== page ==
Wednesday, 11 May 2011

Black and Gold

I've been away in the wetlands of North Norfolk - a delightful contrast with our uplands, yet many subtle correspondences and similarities of colour and texture in the landscape.  The news of further fires on Calderdale's moors has been a worry and as soon as I got back I had to rush up to High Brown Knoll to check the area where the Curlews and Plovers nest.  As soon as I started up the hill there was a very strong smell of burnt moor so it was a relief to find no signs of fire nearby.  Of course I know that many other nests of Curlews, Twites, Skylarks and Golden Plovers will have been destroyed on Ovenden Moor and Blackstone Edge which is very upsetting.

I'm sure that many people think the moors are bleak and deserted places but there's a whole mysterious, secret world of life up there if you really look and listen. A pair of Golden Plovers were pottering around in the newly sprung cotton grass.  They are very beautiful and incredibly well camouflaged for this environment. This is the only (partially) successful photo I could manage with the very heavy long lens.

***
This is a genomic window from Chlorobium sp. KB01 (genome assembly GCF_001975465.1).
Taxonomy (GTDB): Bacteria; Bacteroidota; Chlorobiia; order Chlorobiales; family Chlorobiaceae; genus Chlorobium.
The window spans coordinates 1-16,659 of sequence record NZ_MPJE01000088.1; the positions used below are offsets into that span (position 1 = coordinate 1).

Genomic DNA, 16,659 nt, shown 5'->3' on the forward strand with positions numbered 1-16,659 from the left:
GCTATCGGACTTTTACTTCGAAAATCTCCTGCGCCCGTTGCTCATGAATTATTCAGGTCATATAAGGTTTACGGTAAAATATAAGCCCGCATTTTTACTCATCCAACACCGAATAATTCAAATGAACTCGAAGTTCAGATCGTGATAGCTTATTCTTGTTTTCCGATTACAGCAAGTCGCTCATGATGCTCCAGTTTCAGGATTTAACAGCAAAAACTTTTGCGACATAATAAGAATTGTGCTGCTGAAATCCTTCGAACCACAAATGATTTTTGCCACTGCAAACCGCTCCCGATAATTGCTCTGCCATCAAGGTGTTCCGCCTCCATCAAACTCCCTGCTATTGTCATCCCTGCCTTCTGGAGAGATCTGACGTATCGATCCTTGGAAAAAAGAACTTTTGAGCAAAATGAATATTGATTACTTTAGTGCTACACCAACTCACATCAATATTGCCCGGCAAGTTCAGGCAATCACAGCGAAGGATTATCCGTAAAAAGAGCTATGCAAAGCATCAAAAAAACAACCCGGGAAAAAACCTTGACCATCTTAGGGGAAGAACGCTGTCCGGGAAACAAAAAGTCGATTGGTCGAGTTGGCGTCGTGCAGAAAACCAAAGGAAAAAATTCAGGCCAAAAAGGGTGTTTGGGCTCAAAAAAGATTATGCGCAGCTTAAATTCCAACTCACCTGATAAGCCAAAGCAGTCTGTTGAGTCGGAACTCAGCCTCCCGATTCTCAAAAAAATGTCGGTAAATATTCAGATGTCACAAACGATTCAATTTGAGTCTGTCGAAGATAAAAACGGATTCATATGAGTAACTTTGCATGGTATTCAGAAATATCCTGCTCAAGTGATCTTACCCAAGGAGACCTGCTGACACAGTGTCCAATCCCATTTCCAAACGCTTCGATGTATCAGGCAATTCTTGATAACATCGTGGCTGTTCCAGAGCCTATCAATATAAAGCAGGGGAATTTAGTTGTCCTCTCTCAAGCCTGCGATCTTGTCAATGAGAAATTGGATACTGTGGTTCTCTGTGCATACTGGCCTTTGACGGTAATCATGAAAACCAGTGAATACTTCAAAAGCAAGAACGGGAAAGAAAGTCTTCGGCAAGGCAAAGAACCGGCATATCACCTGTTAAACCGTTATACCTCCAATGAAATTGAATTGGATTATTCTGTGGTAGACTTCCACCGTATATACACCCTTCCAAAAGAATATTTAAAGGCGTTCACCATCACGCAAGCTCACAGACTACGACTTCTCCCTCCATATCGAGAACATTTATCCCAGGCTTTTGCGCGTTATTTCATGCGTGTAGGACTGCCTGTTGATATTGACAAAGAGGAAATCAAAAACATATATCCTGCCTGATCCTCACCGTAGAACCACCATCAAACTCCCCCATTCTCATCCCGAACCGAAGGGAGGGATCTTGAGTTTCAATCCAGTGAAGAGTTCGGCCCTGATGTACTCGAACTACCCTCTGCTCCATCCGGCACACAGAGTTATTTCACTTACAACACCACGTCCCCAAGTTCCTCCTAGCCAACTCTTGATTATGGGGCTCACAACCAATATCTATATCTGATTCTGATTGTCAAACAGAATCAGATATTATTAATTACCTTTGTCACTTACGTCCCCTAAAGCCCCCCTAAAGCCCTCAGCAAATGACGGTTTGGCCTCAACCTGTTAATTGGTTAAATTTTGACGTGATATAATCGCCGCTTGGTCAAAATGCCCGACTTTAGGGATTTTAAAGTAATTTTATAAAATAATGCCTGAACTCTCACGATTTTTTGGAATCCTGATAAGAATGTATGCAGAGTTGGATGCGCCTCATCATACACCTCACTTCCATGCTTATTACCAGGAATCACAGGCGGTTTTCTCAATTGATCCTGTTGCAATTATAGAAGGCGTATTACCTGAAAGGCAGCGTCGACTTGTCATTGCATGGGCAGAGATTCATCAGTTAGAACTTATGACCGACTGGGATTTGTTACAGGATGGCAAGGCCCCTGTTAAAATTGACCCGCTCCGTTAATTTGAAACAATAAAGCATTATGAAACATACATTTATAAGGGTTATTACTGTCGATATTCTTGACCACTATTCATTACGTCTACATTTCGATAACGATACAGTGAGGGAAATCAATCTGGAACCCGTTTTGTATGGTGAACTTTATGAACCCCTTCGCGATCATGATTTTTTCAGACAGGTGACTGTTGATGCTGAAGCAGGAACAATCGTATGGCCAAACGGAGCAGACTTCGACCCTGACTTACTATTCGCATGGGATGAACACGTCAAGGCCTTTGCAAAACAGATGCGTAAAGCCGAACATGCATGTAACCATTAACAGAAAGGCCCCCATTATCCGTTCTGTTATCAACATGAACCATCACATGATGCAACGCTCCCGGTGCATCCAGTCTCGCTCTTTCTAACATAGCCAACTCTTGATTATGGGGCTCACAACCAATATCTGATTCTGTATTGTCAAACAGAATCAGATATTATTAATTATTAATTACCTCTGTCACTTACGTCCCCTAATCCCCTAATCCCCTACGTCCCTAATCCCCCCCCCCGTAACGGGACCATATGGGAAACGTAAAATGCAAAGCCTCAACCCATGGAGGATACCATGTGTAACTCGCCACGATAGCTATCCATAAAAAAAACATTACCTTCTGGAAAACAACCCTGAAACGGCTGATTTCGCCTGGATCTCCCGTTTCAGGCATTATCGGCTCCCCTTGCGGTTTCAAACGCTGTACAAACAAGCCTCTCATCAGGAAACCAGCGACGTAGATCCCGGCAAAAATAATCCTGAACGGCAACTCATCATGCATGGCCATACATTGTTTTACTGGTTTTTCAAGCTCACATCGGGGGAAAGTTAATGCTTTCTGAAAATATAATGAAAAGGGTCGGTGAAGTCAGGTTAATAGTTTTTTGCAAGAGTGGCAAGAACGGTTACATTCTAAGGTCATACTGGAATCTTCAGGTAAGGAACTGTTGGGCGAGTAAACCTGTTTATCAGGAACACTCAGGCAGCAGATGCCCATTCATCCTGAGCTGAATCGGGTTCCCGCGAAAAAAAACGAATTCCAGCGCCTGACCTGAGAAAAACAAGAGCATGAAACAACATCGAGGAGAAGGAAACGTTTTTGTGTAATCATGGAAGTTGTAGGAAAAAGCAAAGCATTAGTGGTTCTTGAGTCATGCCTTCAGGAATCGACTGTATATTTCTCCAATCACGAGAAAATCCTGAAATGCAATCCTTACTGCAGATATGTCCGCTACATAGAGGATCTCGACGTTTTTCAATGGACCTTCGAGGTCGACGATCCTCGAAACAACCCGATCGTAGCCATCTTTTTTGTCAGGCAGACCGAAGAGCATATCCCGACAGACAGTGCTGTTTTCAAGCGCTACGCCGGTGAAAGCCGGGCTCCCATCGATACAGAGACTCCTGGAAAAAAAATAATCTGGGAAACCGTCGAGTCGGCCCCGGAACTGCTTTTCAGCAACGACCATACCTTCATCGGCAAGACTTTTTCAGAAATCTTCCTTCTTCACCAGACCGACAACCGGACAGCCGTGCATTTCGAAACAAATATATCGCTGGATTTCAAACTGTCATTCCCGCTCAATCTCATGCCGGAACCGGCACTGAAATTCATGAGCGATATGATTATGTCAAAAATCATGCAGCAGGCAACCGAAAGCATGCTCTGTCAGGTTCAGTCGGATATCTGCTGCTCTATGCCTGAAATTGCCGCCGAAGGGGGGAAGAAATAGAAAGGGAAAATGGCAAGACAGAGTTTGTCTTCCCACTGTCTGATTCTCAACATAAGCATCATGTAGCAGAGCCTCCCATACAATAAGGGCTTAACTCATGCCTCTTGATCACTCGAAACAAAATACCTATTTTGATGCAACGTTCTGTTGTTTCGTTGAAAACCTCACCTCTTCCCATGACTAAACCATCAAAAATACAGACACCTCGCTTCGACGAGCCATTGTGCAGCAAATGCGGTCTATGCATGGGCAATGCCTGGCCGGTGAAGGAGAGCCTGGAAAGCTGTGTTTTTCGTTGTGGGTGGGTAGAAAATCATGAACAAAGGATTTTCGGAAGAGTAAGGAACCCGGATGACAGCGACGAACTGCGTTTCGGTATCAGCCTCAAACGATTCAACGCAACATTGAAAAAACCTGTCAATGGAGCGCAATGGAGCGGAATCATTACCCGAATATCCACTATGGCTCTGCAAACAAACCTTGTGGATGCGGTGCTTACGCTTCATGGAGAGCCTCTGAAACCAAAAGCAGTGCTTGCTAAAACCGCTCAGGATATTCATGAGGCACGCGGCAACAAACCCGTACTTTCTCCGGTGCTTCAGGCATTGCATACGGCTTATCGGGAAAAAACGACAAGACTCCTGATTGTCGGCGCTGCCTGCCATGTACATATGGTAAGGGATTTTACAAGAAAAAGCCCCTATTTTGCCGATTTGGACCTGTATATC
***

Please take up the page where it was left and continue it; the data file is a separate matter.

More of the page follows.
I think this must be Mrs Plover as the male has more black on his belly. In Norfolk I saw a grey plover on the beach, equally gorgeous but in a silver, white and black colourway. Listen to the sound of the golden plover here.


  1. Thank you Angie, for your interesting comments and photographic records of the local birdlife I especially enjoy the RSPB links you provide as back-up to the more informal information you provide.

    Like you I always love to see the hills of Calderdale following days away from our fantastic Calder Valley - my son lives in Cambridge, so I fully apppreciate the marked contrast between the flatlands and our hills.


  2. Very inspiring site, makes me feel I want to be out there in that fantastic landscape. I love the wild moorland and all the quirky rock outcrops. This so completely different from where I grew up in gentle undulating green Bedfordshire. Driving back from visits 'down south' I always got a tingle of excitement coming across the highest point on the M62 - I lived in Rochdale then and knew the Littleborough side best - Blackstone Edge and the 'roman road' more than from Hebden Bridge.
    Your writing and fantastic photos remind me so much of these. Lovely to hear the bird songs too.